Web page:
DEAR DR.PAUL: My son has asthma and seems to be always sick. I went to see a specialist who prescribed an inhaled steroid puffer. I am concerned about giving steroids to children. What do you think?
PEDIATRICIAN DR.PAUL ANSWERS: You have touched upon an issue very close to my heart. When I first started working in a Pediatric hospital, one of my first duties was to set up an asthma program. I believed then and still today, that we can control asthma with a combination of effective medications and proper education. Taking control of a child’s asthma means understanding its cause and the role or purpose of the medications prescribed.
Before addressing your question, let me review how our understanding of asthma has evolved over the past 30 years. In the 1970’s we understood asthma to be a condition in which the bronchi(airway tubes) close down abnormally as a reaction to a trigger(Brochospasm). Consequently, the treatment focused on medications known as broncholdilators, that opened up the airway. Alarmingly, despite increasing bronchodilator use, the rate of asthma(and its complications) increased. Indeed among children, asthma was one of the leading reasons for emergency room visits and hospitalization. Reflecting this, I coined the term the “viscious asthma cycle” describing a child who would go the emergency room, get admitted to hospital, get better, return home and a few weeks later go through the cycle again. What has helped to break this cycle? Our realization that inflammation is a major cause of symptoms in asthmatic children who are not well controlled and that the best treatment for reducing this inflammation are steroids. I do not mean the types of steroids that athletes use, but rather corticosteroids that are available in oral, intra-venous and inhaled forms. We all are aware of the potential effects of taking cortisone daily by mouth, which include stunting of growth, bone problems and hormonal imbalances. Thankfully, this is where inhaled steroids, administered via puffers or other similar devices, fit in. They are designed to specifically target the bronchi so very little gets into the blood, reducing the chance of any potential effects on the rest of the body.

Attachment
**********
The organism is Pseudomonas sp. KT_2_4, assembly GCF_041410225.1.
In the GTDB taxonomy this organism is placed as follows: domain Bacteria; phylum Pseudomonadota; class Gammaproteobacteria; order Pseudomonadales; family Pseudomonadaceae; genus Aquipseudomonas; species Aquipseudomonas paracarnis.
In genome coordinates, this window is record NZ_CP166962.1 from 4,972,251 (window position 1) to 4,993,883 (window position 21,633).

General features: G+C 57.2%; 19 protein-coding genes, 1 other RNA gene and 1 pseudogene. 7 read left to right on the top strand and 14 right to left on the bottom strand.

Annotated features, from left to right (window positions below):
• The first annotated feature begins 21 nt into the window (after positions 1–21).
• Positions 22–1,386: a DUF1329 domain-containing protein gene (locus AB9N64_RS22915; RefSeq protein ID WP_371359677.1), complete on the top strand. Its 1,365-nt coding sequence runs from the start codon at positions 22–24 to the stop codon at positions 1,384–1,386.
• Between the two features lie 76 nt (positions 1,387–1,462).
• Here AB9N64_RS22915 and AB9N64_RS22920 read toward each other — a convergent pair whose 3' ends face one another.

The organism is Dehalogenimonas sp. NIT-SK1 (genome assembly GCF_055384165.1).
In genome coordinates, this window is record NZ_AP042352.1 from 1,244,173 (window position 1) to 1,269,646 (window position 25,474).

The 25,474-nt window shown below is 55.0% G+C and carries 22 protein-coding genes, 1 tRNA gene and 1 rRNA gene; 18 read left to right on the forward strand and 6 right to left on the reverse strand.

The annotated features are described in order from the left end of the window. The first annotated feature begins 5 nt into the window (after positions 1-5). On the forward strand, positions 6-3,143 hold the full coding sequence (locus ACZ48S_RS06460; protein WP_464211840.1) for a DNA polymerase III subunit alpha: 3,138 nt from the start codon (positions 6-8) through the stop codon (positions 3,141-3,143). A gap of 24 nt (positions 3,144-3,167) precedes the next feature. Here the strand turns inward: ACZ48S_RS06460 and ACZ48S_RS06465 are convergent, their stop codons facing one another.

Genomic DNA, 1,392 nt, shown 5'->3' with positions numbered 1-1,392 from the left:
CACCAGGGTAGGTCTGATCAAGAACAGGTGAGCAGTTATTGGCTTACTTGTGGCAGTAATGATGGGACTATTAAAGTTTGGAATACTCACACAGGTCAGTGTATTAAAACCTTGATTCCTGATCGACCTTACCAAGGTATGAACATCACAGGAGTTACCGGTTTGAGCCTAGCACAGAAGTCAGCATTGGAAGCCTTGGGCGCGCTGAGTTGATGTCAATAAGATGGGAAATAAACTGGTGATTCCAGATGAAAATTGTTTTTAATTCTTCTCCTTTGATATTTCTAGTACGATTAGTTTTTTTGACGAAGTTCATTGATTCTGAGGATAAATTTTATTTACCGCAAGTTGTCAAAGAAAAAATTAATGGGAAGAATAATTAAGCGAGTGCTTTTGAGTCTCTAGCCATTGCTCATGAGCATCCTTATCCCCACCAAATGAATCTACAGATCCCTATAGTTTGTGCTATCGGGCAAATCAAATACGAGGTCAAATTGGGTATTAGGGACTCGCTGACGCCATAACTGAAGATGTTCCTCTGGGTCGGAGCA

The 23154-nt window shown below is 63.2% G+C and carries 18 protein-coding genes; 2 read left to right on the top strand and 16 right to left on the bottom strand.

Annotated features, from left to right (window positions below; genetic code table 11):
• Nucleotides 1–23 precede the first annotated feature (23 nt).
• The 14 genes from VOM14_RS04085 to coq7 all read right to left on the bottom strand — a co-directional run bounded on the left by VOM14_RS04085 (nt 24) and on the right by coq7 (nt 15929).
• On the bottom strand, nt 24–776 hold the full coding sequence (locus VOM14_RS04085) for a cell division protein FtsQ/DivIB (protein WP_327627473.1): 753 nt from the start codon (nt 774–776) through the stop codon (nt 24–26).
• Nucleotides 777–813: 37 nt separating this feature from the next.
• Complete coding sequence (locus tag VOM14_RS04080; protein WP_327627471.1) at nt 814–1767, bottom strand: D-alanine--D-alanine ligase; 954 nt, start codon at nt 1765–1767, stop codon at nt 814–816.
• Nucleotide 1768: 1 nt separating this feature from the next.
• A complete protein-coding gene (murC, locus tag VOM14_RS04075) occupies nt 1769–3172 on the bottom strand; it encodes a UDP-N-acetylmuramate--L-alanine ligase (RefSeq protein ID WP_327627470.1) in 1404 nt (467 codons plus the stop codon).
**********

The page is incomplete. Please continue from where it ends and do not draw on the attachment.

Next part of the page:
Inhaled steroids have been shown in a number of studies, including a recent one, to be safe and specifically not to adversely affect growth in children. Older studies that suggested inhaled steroids slow down growth, did not take into account that uncontrolled asthma itself can prevent normal growth; I have treated children who were not growing well as a result of their severe asthma with inhaled steroids. As a result of better asthma control they resumed normal growth. Of course with any medication there are potential side effects, but asthma is not without its own dangers. Unfortunately and tragically, asthma can be fatal.
Aside from education and environmental control, inhaled steroids are the most important components in controlling asthma over the long term and preventing its potentially very serious complications. Reassuringly, the recent study confirming that they do not affect growth in children further solidifies their important role. Not all asthmatic children need inhaled steroids, but for those who do, I think this information is very reassuring.
Pediatrician DR.PAUL Roumeliotis is certified by the American Board of Pediatrics and Royal College of Physicians and Surgeons of Canada. The information provided above is designed to be an educational aid only. It is not intended to replace the advice and care of your child’s physician, nor is it intended to be used for medical diagnosis or treatment. If you suspect that your child has a medical condition always consult a physician.